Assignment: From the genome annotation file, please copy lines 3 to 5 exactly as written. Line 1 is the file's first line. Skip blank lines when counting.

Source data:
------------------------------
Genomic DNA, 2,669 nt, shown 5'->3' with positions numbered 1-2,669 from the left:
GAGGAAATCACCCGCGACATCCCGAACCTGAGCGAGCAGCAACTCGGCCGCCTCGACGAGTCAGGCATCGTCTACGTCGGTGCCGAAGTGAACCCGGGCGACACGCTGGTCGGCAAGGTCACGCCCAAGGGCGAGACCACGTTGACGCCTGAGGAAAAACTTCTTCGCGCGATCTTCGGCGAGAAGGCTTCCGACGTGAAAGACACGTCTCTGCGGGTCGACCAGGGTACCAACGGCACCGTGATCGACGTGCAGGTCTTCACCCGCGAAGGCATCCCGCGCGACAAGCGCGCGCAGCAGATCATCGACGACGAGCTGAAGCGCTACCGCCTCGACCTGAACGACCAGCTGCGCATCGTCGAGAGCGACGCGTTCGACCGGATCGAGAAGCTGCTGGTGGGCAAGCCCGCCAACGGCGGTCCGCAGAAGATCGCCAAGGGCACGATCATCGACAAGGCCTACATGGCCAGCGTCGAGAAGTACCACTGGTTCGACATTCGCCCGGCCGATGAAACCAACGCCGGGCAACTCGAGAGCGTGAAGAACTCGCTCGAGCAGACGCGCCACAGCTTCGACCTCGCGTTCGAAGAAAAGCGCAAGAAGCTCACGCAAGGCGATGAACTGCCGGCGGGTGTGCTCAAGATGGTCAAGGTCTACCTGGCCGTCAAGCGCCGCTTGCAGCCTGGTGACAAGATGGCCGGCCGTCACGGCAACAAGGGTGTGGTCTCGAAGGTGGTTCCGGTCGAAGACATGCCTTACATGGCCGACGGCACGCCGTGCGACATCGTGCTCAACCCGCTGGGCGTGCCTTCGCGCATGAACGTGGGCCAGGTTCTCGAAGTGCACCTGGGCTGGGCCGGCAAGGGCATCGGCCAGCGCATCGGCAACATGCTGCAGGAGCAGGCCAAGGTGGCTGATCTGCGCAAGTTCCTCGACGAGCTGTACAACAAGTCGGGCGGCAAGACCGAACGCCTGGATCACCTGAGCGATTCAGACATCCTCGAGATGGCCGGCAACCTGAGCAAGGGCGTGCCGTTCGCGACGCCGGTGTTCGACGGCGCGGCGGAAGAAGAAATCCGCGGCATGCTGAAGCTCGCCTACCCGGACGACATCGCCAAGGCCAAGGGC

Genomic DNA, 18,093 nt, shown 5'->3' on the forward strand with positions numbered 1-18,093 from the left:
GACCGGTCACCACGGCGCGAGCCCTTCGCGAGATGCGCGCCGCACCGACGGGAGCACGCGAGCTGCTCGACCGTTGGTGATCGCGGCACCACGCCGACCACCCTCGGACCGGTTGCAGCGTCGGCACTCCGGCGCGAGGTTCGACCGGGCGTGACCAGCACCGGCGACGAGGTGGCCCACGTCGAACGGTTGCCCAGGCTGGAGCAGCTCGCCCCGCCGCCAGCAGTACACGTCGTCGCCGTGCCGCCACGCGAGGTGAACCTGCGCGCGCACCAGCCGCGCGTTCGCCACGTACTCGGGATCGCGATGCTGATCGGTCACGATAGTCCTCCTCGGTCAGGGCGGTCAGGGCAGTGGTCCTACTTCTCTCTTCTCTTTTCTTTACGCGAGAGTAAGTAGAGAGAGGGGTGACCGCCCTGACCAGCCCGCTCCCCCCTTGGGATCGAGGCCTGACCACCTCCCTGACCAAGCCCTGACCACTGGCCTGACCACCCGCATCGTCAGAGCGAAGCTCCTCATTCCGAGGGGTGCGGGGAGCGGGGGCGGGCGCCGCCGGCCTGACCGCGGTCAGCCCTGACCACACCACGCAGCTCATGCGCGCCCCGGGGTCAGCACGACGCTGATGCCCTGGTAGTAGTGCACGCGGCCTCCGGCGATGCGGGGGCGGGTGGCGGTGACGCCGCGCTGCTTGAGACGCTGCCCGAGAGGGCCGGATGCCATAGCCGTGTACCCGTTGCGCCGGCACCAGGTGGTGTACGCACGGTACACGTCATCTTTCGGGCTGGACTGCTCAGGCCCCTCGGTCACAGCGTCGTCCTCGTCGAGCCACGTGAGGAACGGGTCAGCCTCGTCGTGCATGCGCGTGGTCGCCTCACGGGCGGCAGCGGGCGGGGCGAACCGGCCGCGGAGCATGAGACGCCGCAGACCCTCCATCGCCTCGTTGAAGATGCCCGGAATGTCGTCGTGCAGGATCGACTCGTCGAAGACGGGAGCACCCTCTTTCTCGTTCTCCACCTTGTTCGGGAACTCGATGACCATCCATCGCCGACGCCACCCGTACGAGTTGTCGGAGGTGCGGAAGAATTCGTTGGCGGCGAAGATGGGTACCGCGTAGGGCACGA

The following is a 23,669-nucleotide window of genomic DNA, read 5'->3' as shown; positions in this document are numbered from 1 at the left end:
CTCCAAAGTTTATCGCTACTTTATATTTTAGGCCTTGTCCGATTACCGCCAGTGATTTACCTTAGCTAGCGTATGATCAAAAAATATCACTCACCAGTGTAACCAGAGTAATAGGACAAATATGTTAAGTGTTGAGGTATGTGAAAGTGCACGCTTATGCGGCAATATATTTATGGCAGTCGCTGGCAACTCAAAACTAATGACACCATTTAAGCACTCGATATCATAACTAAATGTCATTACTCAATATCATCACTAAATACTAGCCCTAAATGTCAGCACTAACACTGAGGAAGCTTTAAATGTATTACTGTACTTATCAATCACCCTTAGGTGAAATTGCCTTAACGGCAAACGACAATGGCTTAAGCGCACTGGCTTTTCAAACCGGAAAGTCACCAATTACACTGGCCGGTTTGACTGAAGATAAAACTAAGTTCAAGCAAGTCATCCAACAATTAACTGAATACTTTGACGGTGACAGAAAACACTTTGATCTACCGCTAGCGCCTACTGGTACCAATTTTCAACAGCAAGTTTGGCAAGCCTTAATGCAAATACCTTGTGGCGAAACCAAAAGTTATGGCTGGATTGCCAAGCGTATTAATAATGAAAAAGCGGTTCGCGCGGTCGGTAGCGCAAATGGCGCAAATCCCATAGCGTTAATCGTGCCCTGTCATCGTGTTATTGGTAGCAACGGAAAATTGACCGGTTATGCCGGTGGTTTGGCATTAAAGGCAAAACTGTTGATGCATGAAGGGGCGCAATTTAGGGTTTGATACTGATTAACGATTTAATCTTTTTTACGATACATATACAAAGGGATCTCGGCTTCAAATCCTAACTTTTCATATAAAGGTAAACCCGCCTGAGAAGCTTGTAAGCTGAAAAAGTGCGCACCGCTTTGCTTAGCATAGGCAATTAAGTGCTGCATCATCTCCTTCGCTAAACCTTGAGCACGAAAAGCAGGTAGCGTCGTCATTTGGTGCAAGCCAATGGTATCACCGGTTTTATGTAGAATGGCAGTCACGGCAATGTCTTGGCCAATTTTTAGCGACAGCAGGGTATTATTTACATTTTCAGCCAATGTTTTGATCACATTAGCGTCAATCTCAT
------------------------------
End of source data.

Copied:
Genomic DNA, 18,093 nt, shown 5'->3' on the forward strand with positions numbered 1-18,093 from the left:
GACCGGTCACCACGGCGCGAGCCCTTCGCGAGATGCGCGCCGCACCGACGGGAGCACGCGAGCTGCTCGACCGTTGGTGATCGCGGCACCACGCCGACCACCCTCGGACCGGTTGCAGCGTCGGCACTCCGGCGCGAGGTTCGACCGGGCGTGACCAGCACCGGCGACGAGGTGGCCCACGTCGAACGGTTGCCCAGGCTGGAGCAGCTCGCCCCGCCGCCAGCAGTACACGTCGTCGCCGTGCCGCCACGCGAGGTGAACCTGCGCGCGCACCAGCCGCGCGTTCGCCACGTACTCGGGATCGCGATGCTGATCGGTCACGATAGTCCTCCTCGGTCAGGGCGGTCAGGGCAGTGGTCCTACTTCTCTCTTCTCTTTTCTTTACGCGAGAGTAAGTAGAGAGAGGGGTGACCGCCCTGACCAGCCCGCTCCCCCCTTGGGATCGAGGCCTGACCACCTCCCTGACCAAGCCCTGACCACTGGCCTGACCACCCGCATCGTCAGAGCGAAGCTCCTCATTCCGAGGGGTGCGGGGAGCGGGGGCGGGCGCCGCCGGCCTGACCGCGGTCAGCCCTGACCACACCACGCAGCTCATGCGCGCCCCGGGGTCAGCACGACGCTGATGCCCTGGTAGTAGTGCACGCGGCCTCCGGCGATGCGGGGGCGGGTGGCGGTGACGCCGCGCTGCTTGAGACGCTGCCCGAGAGGGCCGGATGCCATAGCCGTGTACCCGTTGCGCCGGCACCAGGTGGTGTACGCACGGTACACGTCATCTTTCGGGCTGGACTGCTCAGGCCCCTCGGTCACAGCGTCGTCCTCGTCGAGCCACGTGAGGAACGGGTCAGCCTCGTCGTGCATGCGCGTGGTCGCCTCACGGGCGGCAGCGGGCGGGGCGAACCGGCCGCGGAGCATGAGACGCCGCAGACCCTCCATCGCCTCGTTGAAGATGCCCGGAATGTCGTCGTGCAGGATCGACTCGTCGAAGACGGGAGCACCCTCTTTCTCGTTCTCCACCTTGTTCGGGAACTCGATGACCATCCATCGCCGACGCCACCCGTACGAGTTGTCGGAGGTGCGGAAGAATTCGTTGGCGGCGAAGATGGGTACCGCGTAGGGCACGA

The following is a 23,669-nucleotide window of genomic DNA, read 5'->3' as shown; positions in this document are numbered from 1 at the left end: